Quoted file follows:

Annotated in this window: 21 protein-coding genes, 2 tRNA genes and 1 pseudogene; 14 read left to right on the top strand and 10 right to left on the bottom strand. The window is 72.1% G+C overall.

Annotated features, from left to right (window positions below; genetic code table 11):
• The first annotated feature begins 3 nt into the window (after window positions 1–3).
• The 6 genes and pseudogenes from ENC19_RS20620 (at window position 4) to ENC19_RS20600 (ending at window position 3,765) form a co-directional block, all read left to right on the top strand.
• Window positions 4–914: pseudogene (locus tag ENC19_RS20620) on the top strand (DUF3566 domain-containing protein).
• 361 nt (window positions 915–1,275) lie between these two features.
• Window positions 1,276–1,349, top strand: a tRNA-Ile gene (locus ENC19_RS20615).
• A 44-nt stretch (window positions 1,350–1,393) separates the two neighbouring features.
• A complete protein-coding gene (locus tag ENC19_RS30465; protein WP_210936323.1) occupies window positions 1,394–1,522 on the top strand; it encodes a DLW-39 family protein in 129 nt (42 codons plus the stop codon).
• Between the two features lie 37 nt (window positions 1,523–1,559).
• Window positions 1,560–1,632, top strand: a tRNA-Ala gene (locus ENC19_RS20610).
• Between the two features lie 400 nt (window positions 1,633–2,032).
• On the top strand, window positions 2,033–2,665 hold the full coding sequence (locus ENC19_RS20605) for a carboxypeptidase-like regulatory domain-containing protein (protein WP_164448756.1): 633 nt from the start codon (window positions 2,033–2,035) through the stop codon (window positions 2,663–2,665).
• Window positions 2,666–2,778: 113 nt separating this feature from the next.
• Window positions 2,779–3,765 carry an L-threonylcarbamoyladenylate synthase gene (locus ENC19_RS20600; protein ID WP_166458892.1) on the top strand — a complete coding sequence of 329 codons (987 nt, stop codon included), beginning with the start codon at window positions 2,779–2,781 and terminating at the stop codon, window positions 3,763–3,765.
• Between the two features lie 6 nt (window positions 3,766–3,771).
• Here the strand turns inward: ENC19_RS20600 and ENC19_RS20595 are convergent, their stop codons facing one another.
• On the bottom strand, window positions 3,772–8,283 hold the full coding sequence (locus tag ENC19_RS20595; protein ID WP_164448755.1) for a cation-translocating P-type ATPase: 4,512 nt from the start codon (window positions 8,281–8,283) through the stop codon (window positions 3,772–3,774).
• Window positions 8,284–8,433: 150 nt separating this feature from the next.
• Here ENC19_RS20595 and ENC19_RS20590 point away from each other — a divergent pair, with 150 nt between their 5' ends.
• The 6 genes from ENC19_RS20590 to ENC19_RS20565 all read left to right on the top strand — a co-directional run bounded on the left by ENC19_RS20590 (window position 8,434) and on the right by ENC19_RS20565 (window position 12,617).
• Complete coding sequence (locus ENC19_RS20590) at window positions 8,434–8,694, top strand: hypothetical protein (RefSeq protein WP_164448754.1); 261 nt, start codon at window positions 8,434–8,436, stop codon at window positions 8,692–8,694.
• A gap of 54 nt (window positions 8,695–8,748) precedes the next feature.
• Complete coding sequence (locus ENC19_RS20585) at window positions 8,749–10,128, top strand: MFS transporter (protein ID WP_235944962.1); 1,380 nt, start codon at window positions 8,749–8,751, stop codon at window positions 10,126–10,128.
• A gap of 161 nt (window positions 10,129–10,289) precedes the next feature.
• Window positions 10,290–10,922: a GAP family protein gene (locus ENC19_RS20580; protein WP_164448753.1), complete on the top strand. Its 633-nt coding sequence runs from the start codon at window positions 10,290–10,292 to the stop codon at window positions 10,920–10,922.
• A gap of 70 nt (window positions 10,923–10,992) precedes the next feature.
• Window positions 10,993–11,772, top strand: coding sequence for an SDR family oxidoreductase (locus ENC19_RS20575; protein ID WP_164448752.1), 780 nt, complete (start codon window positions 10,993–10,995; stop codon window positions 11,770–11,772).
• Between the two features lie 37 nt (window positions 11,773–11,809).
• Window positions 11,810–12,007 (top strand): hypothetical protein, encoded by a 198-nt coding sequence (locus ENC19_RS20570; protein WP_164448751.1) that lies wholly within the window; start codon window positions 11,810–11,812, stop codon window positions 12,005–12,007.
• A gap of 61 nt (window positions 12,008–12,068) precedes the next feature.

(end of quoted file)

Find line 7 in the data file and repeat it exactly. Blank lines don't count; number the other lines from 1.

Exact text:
• Window positions 1,276–1,349, top strand: a tRNA-Ile gene (locus ENC19_RS20615).